Thus, if an instruction is given to turn the power off during normal operation, the register data of the electronic circuit 110 is saved to the memory 130, and then the power is shut down. After this, if an instruction is given to turn the power on, the register data saved to the memory 130 is restored to the electronic circuit 110, and then the electronic circuit 110 resumes normal operation (see FIG. 10).

With this configuration, it is possible to prevent loss of register data due to a power shutdown. This makes it possible to restore the electronic circuit 110 to the state before power shutdown shortly after the power is turned on again, and shorten the start-up time required by the hardware when software is reloaded, for example. As a result, it is possible to provide an environment in which the user can use the personal computer with ease as if he/she were using a home appliance such as a television set.

Alternatively, as described above, by exploiting the discharging time of the source voltage, the register data of the electronic circuit 110 may be saved to the memory 130 within the period after a fall in the source voltage is detected until the source voltage falls down to the lower limit voltage at which the device is guaranteed to operate. With this configuration, there is no need to use a sub power source (such as a UPS or a battery backup) in performing data saving, making it possible to cope with a sudden power failure. In addition, unlike a configuration in which register data backup operation is performed during normal operation, the processing speed of the electronic circuit 110 is unaffected.

Next, an application to achieving a reduction in power consumption by a power shutdown during standby will be described in detail.

FIGS. 11A and 11B are block diagrams showing an example of the configuration for achieving a reduction in power consumption by a power shutdown during standby. FIG. 11A shows a state in which an LSI is operating, and FIG. 11B shows a state in which the LSI is on standby.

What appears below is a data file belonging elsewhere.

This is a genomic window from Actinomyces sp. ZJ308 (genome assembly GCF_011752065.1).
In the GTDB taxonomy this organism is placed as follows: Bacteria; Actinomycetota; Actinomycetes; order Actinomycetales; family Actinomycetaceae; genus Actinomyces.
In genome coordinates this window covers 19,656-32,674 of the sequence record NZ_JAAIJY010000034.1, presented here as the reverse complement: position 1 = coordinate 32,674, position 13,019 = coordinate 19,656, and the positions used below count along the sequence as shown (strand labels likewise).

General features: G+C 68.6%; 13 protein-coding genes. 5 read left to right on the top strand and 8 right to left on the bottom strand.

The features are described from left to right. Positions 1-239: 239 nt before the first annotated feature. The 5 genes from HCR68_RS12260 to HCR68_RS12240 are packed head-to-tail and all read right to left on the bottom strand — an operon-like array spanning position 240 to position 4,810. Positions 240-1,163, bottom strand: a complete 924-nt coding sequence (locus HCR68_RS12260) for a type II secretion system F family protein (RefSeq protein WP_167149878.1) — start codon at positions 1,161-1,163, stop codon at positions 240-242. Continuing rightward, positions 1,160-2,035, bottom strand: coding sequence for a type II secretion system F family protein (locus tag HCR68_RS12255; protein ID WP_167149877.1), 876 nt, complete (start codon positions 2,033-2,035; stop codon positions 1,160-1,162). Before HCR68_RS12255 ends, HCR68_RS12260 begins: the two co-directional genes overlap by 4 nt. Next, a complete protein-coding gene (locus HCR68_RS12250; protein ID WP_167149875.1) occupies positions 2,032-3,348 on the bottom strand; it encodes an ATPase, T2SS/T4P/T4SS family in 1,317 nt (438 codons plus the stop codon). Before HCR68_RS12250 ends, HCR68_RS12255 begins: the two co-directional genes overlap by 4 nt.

As shown in FIGS. 11A and 11B, the data control circuit 120 of this configuration example includes a power supply control portion 120 a that controls a turn-on/shutdown of power to the electronic circuit 110, and a status monitoring portion 120 b that monitors the operating status of the electronic circuit 110. If the electronic circuit 110 has entered a standby state, the data control circuit 120 saves the register data and shuts down the power to the electronic circuit 110; if the electronic circuit 110 has to be restored from the standby state, the data control circuit 120 turns on the power to the electronic circuit 110 and restores the register data.

With this configuration, it is possible to automatically control a power turn-on/shutdown in accordance with the operating status of the electronic circuit 110 while retaining the register data thereof. This makes it possible to reduce standby leakage power.

FIG. 12 is a block diagram showing an example of the configuration for detecting an operating status of the electronic circuit 110 by using the status monitoring portion 120 b. Character (a) shown in FIG. 12 represents a state in which the LSI is operating, and character (b) represents a state in which the LSI is on standby.

As indicated by characters (a) and (b) in FIG. 12, in the data control circuit 120 of this configuration example, the status monitoring portion 120 b monitors an input/output signal exchanged between the electronic circuit 110 and a peripheral circuit 150, and checks the operating status of the electronic circuit 110.

More specifically, in the data control circuit 120 of this configuration example, when a data request signal is sent from the electronic circuit 110 to the peripheral circuit 150, the status monitoring portion 120 b detects that the electronic circuit 110 has entered a standby state (a state in which external information from the peripheral circuit 150 is waited for); when a response signal (a data signal) is sent from the peripheral circuit 150 to the electronic circuit 110, the status monitoring portion 120 b detects that the electronic circuit 110 has to be restored from the standby state.